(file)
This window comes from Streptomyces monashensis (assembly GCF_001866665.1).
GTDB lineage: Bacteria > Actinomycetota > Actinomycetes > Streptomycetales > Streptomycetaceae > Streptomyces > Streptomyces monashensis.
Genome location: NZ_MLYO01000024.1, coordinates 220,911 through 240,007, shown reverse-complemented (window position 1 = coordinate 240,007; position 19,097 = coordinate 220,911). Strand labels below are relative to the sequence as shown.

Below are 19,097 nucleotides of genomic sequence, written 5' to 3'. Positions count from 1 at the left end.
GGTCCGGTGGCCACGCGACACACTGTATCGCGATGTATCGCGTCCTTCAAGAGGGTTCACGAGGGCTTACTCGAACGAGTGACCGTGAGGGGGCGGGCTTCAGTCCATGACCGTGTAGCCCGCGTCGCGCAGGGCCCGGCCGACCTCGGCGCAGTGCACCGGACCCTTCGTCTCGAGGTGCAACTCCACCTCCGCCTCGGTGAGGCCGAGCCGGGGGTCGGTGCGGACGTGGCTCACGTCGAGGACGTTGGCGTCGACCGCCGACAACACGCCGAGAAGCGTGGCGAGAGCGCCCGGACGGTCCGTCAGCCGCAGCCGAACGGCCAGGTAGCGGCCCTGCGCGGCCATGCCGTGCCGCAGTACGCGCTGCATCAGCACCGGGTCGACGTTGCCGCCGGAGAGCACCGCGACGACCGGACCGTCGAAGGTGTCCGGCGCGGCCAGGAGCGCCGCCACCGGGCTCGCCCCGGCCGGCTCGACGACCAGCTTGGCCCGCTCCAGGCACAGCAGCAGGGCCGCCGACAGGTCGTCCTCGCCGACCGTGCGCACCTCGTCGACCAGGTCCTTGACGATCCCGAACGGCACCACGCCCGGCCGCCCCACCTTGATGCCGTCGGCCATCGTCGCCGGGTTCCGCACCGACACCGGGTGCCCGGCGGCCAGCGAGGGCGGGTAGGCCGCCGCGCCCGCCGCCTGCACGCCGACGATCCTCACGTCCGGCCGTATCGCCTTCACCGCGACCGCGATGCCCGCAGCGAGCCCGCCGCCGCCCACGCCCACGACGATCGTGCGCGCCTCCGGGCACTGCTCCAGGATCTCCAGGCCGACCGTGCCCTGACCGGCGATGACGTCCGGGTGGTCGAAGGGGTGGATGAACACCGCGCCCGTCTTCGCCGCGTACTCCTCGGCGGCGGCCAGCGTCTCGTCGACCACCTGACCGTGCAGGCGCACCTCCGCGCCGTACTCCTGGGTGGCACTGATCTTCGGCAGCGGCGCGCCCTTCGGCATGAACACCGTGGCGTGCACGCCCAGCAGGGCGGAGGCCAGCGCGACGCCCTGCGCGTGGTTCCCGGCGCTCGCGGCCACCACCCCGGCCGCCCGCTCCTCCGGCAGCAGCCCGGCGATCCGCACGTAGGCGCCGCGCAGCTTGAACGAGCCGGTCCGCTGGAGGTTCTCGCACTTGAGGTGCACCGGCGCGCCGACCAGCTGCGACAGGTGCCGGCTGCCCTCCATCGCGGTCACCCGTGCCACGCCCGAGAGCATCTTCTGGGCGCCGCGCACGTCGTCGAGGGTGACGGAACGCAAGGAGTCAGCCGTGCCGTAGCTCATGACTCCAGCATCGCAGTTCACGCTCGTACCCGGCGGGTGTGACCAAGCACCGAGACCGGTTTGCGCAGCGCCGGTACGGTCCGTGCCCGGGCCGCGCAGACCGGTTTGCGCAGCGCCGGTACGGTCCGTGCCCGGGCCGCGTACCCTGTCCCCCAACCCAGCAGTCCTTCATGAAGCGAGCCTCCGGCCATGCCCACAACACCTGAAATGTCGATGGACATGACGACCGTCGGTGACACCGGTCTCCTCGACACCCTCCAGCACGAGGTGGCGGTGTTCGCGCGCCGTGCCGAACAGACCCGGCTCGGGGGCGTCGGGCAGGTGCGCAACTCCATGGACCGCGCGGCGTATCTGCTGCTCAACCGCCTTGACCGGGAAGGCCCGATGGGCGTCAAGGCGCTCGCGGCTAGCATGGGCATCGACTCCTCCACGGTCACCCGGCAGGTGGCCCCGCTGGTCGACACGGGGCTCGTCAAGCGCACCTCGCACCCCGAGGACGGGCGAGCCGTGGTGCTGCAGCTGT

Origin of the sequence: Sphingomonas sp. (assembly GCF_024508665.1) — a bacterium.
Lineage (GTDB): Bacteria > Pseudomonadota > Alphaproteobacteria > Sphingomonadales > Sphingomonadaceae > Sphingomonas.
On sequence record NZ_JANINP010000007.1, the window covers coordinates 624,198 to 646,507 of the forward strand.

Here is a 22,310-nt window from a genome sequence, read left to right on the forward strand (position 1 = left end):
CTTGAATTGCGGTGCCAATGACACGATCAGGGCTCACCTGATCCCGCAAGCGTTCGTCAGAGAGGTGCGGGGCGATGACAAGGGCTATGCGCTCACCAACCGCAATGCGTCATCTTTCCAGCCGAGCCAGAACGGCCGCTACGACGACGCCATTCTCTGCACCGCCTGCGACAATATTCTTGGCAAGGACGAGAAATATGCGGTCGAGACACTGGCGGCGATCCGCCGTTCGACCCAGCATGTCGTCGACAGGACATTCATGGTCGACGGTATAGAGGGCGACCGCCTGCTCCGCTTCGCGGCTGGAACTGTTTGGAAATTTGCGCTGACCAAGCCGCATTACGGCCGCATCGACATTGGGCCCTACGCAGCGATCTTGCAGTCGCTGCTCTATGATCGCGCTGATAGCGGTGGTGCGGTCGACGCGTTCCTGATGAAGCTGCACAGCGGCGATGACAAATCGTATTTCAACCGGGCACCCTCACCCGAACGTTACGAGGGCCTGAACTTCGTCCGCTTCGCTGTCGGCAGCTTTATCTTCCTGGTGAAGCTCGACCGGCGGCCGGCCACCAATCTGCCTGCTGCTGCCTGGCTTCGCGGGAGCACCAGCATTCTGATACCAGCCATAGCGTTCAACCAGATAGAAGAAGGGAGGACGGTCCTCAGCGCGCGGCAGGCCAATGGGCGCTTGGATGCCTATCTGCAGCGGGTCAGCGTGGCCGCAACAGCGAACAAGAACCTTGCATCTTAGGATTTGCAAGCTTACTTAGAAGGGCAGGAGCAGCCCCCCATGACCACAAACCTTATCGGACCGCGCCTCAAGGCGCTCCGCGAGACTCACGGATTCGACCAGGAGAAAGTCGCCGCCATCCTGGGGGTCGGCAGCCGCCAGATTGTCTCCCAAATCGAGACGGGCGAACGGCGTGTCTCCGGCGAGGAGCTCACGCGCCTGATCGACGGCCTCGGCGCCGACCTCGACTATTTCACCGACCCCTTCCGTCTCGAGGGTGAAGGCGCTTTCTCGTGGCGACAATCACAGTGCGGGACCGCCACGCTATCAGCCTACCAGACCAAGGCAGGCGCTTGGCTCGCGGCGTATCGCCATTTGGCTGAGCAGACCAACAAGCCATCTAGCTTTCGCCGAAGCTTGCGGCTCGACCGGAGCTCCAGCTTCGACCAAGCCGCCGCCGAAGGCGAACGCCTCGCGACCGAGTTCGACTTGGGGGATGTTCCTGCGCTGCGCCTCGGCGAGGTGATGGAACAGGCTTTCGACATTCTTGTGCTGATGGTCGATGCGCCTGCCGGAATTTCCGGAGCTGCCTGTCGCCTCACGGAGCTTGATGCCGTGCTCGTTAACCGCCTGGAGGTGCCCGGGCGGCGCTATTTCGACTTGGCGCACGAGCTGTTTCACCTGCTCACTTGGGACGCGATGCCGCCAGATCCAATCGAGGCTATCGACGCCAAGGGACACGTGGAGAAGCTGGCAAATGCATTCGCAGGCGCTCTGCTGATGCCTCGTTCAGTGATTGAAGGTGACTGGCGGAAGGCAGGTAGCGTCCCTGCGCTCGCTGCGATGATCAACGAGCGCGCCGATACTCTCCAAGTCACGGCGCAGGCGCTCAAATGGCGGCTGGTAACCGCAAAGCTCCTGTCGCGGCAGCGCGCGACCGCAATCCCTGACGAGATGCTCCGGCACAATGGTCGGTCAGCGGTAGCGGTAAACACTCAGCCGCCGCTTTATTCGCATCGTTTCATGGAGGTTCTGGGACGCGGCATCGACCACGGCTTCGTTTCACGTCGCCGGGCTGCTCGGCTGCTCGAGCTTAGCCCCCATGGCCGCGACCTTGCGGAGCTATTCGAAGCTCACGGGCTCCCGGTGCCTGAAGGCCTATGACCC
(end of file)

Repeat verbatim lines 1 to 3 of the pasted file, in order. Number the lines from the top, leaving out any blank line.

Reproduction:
This window comes from Streptomyces monashensis (assembly GCF_001866665.1).
GTDB lineage: Bacteria > Actinomycetota > Actinomycetes > Streptomycetales > Streptomycetaceae > Streptomyces > Streptomyces monashensis.
Genome location: NZ_MLYO01000024.1, coordinates 220,911 through 240,007, shown reverse-complemented (window position 1 = coordinate 240,007; position 19,097 = coordinate 220,911). Strand labels below are relative to the sequence as shown.